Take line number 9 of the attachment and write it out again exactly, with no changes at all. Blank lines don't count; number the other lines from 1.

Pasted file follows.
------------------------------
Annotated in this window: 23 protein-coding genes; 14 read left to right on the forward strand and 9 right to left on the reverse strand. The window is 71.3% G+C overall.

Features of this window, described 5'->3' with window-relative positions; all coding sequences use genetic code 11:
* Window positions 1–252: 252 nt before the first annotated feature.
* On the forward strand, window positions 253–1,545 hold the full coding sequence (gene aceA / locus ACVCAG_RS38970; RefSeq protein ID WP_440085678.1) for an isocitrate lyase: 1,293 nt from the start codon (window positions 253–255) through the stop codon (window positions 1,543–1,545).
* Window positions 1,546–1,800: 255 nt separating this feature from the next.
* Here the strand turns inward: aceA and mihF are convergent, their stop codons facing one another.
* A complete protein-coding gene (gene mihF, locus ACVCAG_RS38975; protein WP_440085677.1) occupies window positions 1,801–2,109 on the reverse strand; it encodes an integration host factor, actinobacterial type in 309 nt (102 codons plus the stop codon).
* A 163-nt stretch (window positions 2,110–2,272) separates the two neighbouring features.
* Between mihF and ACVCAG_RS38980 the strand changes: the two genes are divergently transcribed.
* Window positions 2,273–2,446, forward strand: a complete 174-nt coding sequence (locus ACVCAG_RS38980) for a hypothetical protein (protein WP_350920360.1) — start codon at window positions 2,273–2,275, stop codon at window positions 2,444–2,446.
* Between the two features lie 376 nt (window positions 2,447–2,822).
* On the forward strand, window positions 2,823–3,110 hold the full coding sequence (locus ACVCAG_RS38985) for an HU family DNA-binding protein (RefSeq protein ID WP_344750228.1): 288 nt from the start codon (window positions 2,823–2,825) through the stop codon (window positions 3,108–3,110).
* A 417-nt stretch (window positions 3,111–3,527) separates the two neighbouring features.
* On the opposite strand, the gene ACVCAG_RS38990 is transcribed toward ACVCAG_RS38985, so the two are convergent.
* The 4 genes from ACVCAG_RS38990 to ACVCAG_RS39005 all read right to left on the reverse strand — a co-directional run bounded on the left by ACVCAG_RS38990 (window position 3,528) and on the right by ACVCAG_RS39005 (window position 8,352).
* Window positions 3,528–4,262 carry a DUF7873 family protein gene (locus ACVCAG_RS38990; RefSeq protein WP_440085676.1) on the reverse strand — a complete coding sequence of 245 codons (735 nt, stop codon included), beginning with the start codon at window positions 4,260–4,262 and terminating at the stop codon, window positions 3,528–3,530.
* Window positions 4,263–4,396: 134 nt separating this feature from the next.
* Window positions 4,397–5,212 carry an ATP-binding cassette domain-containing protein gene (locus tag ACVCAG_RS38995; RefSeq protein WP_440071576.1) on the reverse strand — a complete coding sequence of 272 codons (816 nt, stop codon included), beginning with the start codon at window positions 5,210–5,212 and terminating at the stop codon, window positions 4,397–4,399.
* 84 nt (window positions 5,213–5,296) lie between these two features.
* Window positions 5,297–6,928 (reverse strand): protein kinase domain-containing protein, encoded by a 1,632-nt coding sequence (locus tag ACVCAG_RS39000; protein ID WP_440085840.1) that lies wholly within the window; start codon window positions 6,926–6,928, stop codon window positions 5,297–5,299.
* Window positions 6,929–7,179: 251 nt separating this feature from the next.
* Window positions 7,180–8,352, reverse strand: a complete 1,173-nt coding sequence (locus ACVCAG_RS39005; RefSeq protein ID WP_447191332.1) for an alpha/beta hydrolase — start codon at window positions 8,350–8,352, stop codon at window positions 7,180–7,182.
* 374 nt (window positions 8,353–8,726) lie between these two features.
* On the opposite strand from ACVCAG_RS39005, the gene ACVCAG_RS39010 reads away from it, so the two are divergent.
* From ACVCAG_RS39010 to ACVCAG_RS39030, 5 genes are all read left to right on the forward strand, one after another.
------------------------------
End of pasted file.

* Between mihF and ACVCAG_RS38980 the strand changes: the two genes are divergently transcribed.